That includes television interviews with political figures (a bewildered-looking Nelson Mandela, a laughing Desmond Tutu), and an address to the entire South African Parliament.

Add to all that Evita’s most improbable visit of all, to the pulpit of a Dutch Reform Church on Women’s Day (Aug. 9), a South African national holiday. (She arrived, said Uys, “with her black grandchildren.”)

But playing Evita has one downside, he said. “I miss my beard.”

Elections and erections — the alternating subjects of a lot of U.S. late-night television — are “both about fear,” observed Bhabha, looking for a comment from his guest.

“By not voting, you’re just as soft,” said Uys, whose stand-up comedy is often about standing up for the political process. “Getting an erection for an election means there’s a future.”

The future too is the young people, of course, said Uys, reflecting on “the best decision of my life” — his frank and forward AIDS outreach to schools. “I went to university to become a teacher,” he said of his own youth. “Then theater hijacked me.”

Homosexual men in South Africa have embraced safe sex, so they have a lesson for the straight world, said Uys. “Being gay is a job description.”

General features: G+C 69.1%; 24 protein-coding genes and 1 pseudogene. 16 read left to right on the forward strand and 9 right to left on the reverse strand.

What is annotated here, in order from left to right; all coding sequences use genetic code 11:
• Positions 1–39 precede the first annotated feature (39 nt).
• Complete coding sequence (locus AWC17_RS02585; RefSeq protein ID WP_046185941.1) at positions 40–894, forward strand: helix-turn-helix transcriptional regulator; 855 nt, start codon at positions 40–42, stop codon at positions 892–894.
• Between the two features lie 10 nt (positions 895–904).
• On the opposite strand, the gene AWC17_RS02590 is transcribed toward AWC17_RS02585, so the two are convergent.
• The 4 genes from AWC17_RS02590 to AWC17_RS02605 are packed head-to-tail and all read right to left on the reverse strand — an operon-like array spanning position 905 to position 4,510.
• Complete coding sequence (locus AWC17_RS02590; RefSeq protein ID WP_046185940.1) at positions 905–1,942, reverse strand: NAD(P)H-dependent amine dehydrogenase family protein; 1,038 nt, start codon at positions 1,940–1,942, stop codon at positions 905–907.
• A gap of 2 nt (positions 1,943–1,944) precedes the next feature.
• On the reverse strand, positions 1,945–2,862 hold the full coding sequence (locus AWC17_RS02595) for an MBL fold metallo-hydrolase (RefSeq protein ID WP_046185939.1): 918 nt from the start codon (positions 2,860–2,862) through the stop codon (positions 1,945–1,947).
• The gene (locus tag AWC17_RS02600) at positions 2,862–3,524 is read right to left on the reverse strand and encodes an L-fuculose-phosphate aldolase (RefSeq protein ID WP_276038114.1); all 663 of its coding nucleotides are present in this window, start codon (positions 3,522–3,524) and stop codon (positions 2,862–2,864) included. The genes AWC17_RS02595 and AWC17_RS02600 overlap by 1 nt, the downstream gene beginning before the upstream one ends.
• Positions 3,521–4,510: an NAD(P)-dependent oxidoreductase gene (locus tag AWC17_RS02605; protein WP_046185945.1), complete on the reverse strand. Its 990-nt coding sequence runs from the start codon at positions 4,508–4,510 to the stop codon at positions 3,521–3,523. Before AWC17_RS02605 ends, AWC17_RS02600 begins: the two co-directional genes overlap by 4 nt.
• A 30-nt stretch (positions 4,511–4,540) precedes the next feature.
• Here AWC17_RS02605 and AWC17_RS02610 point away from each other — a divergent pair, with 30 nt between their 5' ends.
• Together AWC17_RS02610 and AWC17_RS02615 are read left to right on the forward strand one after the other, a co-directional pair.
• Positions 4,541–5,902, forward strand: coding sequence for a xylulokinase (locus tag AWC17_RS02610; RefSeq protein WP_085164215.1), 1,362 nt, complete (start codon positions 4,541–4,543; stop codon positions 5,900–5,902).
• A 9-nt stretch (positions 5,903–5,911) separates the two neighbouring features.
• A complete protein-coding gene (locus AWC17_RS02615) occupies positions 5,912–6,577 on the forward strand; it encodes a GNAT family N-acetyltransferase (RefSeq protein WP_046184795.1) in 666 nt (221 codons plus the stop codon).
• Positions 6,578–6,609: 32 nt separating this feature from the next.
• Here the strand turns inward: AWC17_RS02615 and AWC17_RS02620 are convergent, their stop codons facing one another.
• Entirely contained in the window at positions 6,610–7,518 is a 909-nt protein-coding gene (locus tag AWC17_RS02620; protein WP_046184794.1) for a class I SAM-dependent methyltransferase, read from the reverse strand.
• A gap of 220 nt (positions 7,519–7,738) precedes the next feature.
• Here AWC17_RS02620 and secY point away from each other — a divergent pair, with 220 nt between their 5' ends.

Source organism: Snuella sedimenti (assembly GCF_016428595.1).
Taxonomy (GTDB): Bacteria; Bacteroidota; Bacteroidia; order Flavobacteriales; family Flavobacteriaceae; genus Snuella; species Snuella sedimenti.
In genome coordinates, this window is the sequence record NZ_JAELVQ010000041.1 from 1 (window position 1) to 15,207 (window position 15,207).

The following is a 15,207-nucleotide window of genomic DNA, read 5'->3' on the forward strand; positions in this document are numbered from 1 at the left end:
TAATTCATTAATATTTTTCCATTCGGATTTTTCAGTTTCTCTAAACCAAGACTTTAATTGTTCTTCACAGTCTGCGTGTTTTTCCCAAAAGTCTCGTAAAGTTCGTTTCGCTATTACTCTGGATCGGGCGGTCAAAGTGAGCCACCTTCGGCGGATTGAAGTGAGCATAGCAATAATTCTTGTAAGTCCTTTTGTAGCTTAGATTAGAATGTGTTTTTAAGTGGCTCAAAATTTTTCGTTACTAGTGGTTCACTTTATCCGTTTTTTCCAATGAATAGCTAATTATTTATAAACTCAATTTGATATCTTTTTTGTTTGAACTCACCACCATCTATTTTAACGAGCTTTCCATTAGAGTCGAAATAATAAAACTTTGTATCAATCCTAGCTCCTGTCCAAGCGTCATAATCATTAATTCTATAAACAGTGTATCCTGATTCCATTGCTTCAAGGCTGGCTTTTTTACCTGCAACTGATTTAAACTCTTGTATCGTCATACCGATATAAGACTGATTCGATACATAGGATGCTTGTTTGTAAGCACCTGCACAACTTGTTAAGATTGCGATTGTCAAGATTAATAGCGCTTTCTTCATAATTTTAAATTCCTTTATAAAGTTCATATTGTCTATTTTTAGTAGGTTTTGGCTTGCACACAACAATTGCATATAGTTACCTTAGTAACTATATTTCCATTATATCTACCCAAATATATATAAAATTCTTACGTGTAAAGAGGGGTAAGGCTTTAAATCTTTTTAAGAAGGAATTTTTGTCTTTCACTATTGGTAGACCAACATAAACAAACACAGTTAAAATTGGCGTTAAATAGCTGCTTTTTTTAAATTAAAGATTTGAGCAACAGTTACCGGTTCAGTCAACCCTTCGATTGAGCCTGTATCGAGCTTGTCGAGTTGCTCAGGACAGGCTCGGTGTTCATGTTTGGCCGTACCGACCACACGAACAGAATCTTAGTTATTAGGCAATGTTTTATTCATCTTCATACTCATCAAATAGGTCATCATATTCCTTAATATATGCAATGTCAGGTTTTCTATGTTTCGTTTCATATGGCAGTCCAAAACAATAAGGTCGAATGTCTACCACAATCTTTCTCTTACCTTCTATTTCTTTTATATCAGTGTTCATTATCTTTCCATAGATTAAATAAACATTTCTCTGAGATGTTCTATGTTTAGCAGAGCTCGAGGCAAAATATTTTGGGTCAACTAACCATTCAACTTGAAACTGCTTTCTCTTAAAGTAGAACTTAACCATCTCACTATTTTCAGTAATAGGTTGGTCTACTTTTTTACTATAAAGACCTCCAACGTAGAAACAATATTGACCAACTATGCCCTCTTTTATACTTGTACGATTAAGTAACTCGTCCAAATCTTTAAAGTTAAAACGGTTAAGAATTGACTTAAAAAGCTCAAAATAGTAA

He wants his audiences, young or old, to be moved to thought and action by his comic revues. (His show “Foreign AIDS” was part of the A.R.T.’s South African Festival in 2005.)

Uys imagined a theatergoer leaving after a performance, and saying, “I’m quite excited about being angry about things now.”

Rape is widespread in South Africa too, along with violent street crime, he said. “I really don’t apologize for being pretty pissed off at my government.”

At the heart of comedy is anger, said Uys. Though tenderness has its uses too.

“Love your enemy,” he said. “It will ruin his reputation.”

The next public conversation co-sponsored by A.R.T. and the Humanities Center at Harvard, free and open to the public, will be at 6 p.m. May 5 at the Zero Arrow Theatre. Discussed will be ‘Cardenio,’ a lost Shakespeare play rescued and rewritten by Stephen Greenblatt, Cogan University Professor of the Humanities, and by playwright Charles L. Mee. It’s playing May 10 through June 8 at the A.R.T.’s Loeb Drama Center, 64 Brattle St.